MUHAMMADANISM The religion of Muhammad is called by its followers al-Islam الاسلامa word which implies the entire surrender of the will of man to God. [ISLAM.] Its adherents speak of themselves as…
The religion of Muhammad is called by its followers al-Islam الاسلامa word which implies the entire surrender of the will of man to God. [ISLAM.] Its adherents speak of themselves as Muslims, pl. Muslimun, or Mu’min, pl. Mu’minun, a Mu’min being a “believer.”
In Persian these terms are rendered by the word Musalman, pl. Musalmanan.
The principles of Islam were first enunciated in portions of the Qur’an, as they wore revealed piecemeal by Muhammad, together with such verbal explanations as were given by bun to his followers; but when the final recension of the Qur’an was produced by the Khalifah ‘Usman, about twenty-two years alter Muhammad’s death, the Muslims possessed a complete book, which they regarded as the inspired and infallible word of God. [QUR'AN.] But. as an interpretation of its precepts, and as a supplement to its teachings, there also existed, side by side with the Qur’an the sayings, and practice of Muhammad, called the Ahadis and Sunnah. The traditions of what the Prophet “did and said” gradually laid the foundations of what is now called Islam. For whilst a canon in Islam that nothing can be received or taught which is contrary to the literal injunctions of the Qur’an, it is to the Traditions rather than to the Qur’an that we must refer for Muslim law on the subject of faith, knowledge purification. Prayer, alms giving, fasting, marriage, barter, inheritance. punishments, fate, duties of magistrates religious warfare, lawful food, death, Day of Judgment &c., and each collection of traditions has sections devoted be these subjects; so that it is open these traditional sayings, quite as much as upon the Qur’an itself, that the religious, and civil law of the Muslims is based, both Shi’ah and Sunni appealing alike to Tradition in support of their views.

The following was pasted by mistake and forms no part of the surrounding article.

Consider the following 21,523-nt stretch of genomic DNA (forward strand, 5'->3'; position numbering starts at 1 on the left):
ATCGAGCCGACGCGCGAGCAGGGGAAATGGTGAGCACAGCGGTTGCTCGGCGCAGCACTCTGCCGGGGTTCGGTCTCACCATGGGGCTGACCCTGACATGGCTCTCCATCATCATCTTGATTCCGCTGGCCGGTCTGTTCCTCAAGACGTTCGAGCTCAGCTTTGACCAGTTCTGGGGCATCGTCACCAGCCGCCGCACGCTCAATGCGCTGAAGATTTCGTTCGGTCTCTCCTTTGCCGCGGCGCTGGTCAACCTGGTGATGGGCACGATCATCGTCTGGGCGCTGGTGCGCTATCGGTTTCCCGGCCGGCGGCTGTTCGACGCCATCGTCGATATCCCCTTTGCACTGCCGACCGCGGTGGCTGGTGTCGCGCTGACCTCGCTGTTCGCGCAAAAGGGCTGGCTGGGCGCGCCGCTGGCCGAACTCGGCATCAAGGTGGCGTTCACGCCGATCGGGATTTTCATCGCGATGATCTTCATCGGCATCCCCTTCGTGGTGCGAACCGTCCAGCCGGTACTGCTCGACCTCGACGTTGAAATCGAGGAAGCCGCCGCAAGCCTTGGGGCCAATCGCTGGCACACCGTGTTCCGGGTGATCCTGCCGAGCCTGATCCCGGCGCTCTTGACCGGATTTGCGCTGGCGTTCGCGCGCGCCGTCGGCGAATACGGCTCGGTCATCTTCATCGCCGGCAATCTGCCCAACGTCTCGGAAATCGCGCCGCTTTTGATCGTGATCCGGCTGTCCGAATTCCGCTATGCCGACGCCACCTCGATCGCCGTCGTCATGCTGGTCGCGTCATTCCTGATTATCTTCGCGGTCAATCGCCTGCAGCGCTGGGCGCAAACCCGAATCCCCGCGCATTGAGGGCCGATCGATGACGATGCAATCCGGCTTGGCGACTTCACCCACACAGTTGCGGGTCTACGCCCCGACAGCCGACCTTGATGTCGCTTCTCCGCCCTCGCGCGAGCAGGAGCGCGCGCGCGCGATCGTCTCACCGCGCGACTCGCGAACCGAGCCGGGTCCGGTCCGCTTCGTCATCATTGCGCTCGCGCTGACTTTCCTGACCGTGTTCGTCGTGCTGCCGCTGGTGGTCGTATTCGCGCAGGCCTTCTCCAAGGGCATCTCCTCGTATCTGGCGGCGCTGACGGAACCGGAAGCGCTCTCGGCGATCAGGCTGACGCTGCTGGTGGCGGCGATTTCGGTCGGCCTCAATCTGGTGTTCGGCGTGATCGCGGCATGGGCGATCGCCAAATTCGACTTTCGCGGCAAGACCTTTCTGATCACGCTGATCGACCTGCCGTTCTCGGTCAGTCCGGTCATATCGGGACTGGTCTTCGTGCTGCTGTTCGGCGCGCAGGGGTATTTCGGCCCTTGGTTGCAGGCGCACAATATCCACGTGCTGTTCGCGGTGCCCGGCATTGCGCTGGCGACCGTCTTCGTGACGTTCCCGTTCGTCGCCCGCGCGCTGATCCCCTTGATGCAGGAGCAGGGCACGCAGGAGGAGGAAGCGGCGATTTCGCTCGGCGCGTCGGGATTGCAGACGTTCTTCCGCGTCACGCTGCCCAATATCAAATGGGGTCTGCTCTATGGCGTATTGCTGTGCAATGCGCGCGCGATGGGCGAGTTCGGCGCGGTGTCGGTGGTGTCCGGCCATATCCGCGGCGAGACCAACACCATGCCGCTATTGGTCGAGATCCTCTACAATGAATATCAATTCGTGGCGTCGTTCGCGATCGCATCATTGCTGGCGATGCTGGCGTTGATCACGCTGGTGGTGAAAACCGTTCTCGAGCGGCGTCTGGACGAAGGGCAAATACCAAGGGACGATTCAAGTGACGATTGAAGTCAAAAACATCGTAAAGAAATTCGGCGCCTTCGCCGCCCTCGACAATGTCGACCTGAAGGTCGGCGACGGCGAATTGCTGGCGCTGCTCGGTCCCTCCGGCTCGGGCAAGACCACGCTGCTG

When the Prophet was alive, men could go direct to him with their doubts and difficulties: and an infallible authority was always present to give “inspired” directions But after the deaths of all those who knew Muhammad personally, it became absolutely necessary to systematise the great mass of traditional sayings then afloat amongst Muslims, and thus various schools of jurisprudence were formed; the concurrent opinion of those learned regarding matters of dispute in Muslim law being called Ijma’ [Ijma']. Upon this naturally followed the system of analogical reasoning called Qiyas [QIYAS]; thus constituting the four “pillars” or foundations of Islam, known as the Qur’an, Hadis, Ijma’ and Qiyas.
Islam, whether it be Shi’ah, Sunni, or Wahhabi, is founded upon these four authorities, and it is not true, as is so frequently asserted that the Shiahs reject the Traditions. They merely accept different collections of Ahadis to those received by the Sunnis and Wahbabis. Nor do the Wahhabis reject Ijma’ and Qiyas, but they assort that Ijma’ was only possible in the earliest stages of Islam.
The Din, or religion of the Muslim is divided into Iman, or “Faith.” and ‘Amal or “Practice.”
Faith consists in the acceptance of six. articles of belief:—
1. The Unity of God.
2. The Angels.
3. The Inspired Books.
4. The Inspired Prophets.
5. The Day of Judgment.